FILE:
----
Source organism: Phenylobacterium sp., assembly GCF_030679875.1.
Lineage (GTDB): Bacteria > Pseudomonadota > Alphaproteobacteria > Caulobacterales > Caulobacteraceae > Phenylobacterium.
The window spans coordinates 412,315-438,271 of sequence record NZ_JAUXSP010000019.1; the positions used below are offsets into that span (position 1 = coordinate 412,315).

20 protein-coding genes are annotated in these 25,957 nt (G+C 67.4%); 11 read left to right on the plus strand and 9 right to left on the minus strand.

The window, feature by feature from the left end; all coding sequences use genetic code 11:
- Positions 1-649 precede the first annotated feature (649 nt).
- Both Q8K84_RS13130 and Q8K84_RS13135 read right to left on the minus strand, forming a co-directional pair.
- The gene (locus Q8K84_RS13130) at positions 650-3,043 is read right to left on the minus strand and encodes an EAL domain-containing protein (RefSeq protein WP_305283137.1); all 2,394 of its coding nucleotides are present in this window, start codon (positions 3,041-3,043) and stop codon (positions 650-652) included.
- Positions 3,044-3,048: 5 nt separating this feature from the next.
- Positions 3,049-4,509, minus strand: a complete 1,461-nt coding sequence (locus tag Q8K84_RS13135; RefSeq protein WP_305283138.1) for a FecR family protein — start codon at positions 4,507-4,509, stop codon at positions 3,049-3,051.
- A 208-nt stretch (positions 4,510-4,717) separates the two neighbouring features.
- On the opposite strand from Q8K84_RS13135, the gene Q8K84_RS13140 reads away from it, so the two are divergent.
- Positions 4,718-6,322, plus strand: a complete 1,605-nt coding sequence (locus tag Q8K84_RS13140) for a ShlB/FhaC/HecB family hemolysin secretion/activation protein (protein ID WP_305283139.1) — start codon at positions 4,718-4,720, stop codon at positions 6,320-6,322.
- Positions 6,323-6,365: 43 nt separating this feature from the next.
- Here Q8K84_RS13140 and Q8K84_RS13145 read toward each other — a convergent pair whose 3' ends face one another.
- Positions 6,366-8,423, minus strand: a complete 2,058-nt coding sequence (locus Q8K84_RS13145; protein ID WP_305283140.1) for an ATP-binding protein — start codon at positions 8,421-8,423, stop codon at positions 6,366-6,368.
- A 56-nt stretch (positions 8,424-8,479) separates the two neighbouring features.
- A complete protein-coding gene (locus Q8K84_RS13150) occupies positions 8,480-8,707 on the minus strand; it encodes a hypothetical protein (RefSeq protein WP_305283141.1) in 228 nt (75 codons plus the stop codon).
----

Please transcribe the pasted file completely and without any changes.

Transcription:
Source organism: Phenylobacterium sp., assembly GCF_030679875.1.
Lineage (GTDB): Bacteria > Pseudomonadota > Alphaproteobacteria > Caulobacterales > Caulobacteraceae > Phenylobacterium.
The window spans coordinates 412,315-438,271 of sequence record NZ_JAUXSP010000019.1; the positions used below are offsets into that span (position 1 = coordinate 412,315).

20 protein-coding genes are annotated in these 25,957 nt (G+C 67.4%); 11 read left to right on the plus strand and 9 right to left on the minus strand.

The window, feature by feature from the left end; all coding sequences use genetic code 11:
- Positions 1-649 precede the first annotated feature (649 nt).
- Both Q8K84_RS13130 and Q8K84_RS13135 read right to left on the minus strand, forming a co-directional pair.
- The gene (locus Q8K84_RS13130) at positions 650-3,043 is read right to left on the minus strand and encodes an EAL domain-containing protein (RefSeq protein WP_305283137.1); all 2,394 of its coding nucleotides are present in this window, start codon (positions 3,041-3,043) and stop codon (positions 650-652) included.
- Positions 3,044-3,048: 5 nt separating this feature from the next.
- Positions 3,049-4,509, minus strand: a complete 1,461-nt coding sequence (locus tag Q8K84_RS13135; RefSeq protein WP_305283138.1) for a FecR family protein — start codon at positions 4,507-4,509, stop codon at positions 3,049-3,051.
- A 208-nt stretch (positions 4,510-4,717) separates the two neighbouring features.
- On the opposite strand from Q8K84_RS13135, the gene Q8K84_RS13140 reads away from it, so the two are divergent.
- Positions 4,718-6,322, plus strand: a complete 1,605-nt coding sequence (locus tag Q8K84_RS13140) for a ShlB/FhaC/HecB family hemolysin secretion/activation protein (protein ID WP_305283139.1) — start codon at positions 4,718-4,720, stop codon at positions 6,320-6,322.
- Positions 6,323-6,365: 43 nt separating this feature from the next.
- Here Q8K84_RS13140 and Q8K84_RS13145 read toward each other — a convergent pair whose 3' ends face one another.
- Positions 6,366-8,423, minus strand: a complete 2,058-nt coding sequence (locus Q8K84_RS13145; protein ID WP_305283140.1) for an ATP-binding protein — start codon at positions 8,421-8,423, stop codon at positions 6,366-6,368.
- A 56-nt stretch (positions 8,424-8,479) separates the two neighbouring features.
- A complete protein-coding gene (locus Q8K84_RS13150) occupies positions 8,480-8,707 on the minus strand; it encodes a hypothetical protein (RefSeq protein WP_305283141.1) in 228 nt (75 codons plus the stop codon).